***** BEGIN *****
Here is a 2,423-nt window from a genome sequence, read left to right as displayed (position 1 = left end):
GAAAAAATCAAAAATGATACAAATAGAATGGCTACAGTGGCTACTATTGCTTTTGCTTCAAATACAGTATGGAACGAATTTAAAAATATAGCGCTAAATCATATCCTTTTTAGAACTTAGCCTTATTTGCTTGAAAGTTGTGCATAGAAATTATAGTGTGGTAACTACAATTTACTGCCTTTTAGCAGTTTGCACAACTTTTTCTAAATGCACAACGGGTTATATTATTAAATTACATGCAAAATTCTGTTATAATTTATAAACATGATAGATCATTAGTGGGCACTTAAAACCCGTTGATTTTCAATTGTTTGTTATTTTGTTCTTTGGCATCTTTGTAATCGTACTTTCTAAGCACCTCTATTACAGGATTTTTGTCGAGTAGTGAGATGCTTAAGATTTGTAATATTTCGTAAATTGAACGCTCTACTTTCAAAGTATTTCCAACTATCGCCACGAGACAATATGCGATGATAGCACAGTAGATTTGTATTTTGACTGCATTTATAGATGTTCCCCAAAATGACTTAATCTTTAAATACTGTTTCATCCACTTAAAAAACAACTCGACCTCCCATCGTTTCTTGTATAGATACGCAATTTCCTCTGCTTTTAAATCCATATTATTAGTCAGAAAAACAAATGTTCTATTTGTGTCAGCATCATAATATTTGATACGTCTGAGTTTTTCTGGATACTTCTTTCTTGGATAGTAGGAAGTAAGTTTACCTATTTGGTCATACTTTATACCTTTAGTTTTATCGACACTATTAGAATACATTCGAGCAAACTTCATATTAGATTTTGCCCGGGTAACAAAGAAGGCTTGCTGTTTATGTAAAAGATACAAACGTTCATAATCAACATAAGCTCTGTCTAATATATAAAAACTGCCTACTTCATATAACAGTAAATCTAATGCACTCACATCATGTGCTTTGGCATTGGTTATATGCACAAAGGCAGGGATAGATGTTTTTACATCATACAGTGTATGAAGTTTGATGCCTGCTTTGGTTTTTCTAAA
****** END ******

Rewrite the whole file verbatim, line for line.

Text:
Here is a 2,423-nt window from a genome sequence, read left to right as displayed (position 1 = left end):
GAAAAAATCAAAAATGATACAAATAGAATGGCTACAGTGGCTACTATTGCTTTTGCTTCAAATACAGTATGGAACGAATTTAAAAATATAGCGCTAAATCATATCCTTTTTAGAACTTAGCCTTATTTGCTTGAAAGTTGTGCATAGAAATTATAGTGTGGTAACTACAATTTACTGCCTTTTAGCAGTTTGCACAACTTTTTCTAAATGCACAACGGGTTATATTATTAAATTACATGCAAAATTCTGTTATAATTTATAAACATGATAGATCATTAGTGGGCACTTAAAACCCGTTGATTTTCAATTGTTTGTTATTTTGTTCTTTGGCATCTTTGTAATCGTACTTTCTAAGCACCTCTATTACAGGATTTTTGTCGAGTAGTGAGATGCTTAAGATTTGTAATATTTCGTAAATTGAACGCTCTACTTTCAAAGTATTTCCAACTATCGCCACGAGACAATATGCGATGATAGCACAGTAGATTTGTATTTTGACTGCATTTATAGATGTTCCCCAAAATGACTTAATCTTTAAATACTGTTTCATCCACTTAAAAAACAACTCGACCTCCCATCGTTTCTTGTATAGATACGCAATTTCCTCTGCTTTTAAATCCATATTATTAGTCAGAAAAACAAATGTTCTATTTGTGTCAGCATCATAATATTTGATACGTCTGAGTTTTTCTGGATACTTCTTTCTTGGATAGTAGGAAGTAAGTTTACCTATTTGGTCATACTTTATACCTTTAGTTTTATCGACACTATTAGAATACATTCGAGCAAACTTCATATTAGATTTTGCCCGGGTAACAAAGAAGGCTTGCTGTTTATGTAAAAGATACAAACGTTCATAATCAACATAAGCTCTGTCTAATATATAAAAACTGCCTACTTCATATAACAGTAAATCTAATGCACTCACATCATGTGCTTTGGCATTGGTTATATGCACAAAGGCAGGGATAGATGTTTTTACATCATACAGTGTATGAAGTTTGATGCCTGCTTTGGTTTTTCTAAA